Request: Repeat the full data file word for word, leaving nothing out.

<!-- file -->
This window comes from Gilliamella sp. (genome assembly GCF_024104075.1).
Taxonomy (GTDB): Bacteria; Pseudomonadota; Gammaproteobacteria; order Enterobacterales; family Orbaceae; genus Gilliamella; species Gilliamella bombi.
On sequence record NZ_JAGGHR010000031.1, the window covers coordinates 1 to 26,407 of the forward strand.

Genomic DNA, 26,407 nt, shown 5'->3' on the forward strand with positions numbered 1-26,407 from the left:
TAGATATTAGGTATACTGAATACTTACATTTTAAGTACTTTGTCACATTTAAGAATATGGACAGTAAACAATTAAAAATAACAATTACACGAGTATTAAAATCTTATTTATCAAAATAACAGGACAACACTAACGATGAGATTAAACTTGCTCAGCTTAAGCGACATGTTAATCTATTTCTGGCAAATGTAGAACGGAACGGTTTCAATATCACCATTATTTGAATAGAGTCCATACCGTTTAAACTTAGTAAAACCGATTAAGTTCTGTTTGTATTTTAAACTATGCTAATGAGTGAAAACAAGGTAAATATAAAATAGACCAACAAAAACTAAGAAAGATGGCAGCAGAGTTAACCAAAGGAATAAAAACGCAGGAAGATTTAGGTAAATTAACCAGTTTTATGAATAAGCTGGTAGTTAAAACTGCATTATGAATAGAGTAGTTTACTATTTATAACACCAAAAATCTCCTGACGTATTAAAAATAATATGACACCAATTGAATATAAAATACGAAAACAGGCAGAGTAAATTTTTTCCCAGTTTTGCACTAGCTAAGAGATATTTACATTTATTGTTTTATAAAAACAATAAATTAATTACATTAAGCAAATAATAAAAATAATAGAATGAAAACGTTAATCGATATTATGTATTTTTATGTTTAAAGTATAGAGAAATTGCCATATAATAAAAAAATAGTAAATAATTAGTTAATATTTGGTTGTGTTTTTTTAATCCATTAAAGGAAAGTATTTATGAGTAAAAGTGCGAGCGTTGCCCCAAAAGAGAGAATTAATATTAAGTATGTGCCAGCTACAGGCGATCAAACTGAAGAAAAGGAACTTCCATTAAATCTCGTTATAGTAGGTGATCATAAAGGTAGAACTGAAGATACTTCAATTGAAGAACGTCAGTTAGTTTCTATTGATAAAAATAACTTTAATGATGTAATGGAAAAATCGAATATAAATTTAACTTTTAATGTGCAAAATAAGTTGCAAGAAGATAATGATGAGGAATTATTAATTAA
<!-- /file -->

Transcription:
This window comes from Gilliamella sp. (genome assembly GCF_024104075.1).
Taxonomy (GTDB): Bacteria; Pseudomonadota; Gammaproteobacteria; order Enterobacterales; family Orbaceae; genus Gilliamella; species Gilliamella bombi.
On sequence record NZ_JAGGHR010000031.1, the window covers coordinates 1 to 26,407 of the forward strand.

Genomic DNA, 26,407 nt, shown 5'->3' on the forward strand with positions numbered 1-26,407 from the left:
TAGATATTAGGTATACTGAATACTTACATTTTAAGTACTTTGTCACATTTAAGAATATGGACAGTAAACAATTAAAAATAACAATTACACGAGTATTAAAATCTTATTTATCAAAATAACAGGACAACACTAACGATGAGATTAAACTTGCTCAGCTTAAGCGACATGTTAATCTATTTCTGGCAAATGTAGAACGGAACGGTTTCAATATCACCATTATTTGAATAGAGTCCATACCGTTTAAACTTAGTAAAACCGATTAAGTTCTGTTTGTATTTTAAACTATGCTAATGAGTGAAAACAAGGTAAATATAAAATAGACCAACAAAAACTAAGAAAGATGGCAGCAGAGTTAACCAAAGGAATAAAAACGCAGGAAGATTTAGGTAAATTAACCAGTTTTATGAATAAGCTGGTAGTTAAAACTGCATTATGAATAGAGTAGTTTACTATTTATAACACCAAAAATCTCCTGACGTATTAAAAATAATATGACACCAATTGAATATAAAATACGAAAACAGGCAGAGTAAATTTTTTCCCAGTTTTGCACTAGCTAAGAGATATTTACATTTATTGTTTTATAAAAACAATAAATTAATTACATTAAGCAAATAATAAAAATAATAGAATGAAAACGTTAATCGATATTATGTATTTTTATGTTTAAAGTATAGAGAAATTGCCATATAATAAAAAAATAGTAAATAATTAGTTAATATTTGGTTGTGTTTTTTTAATCCATTAAAGGAAAGTATTTATGAGTAAAAGTGCGAGCGTTGCCCCAAAAGAGAGAATTAATATTAAGTATGTGCCAGCTACAGGCGATCAAACTGAAGAAAAGGAACTTCCATTAAATCTCGTTATAGTAGGTGATCATAAAGGTAGAACTGAAGATACTTCAATTGAAGAACGTCAGTTAGTTTCTATTGATAAAAATAACTTTAATGATGTAATGGAAAAATCGAATATAAATTTAACTTTTAATGTGCAAAATAAGTTGCAAGAAGATAATGATGAGGAATTATTAATTAA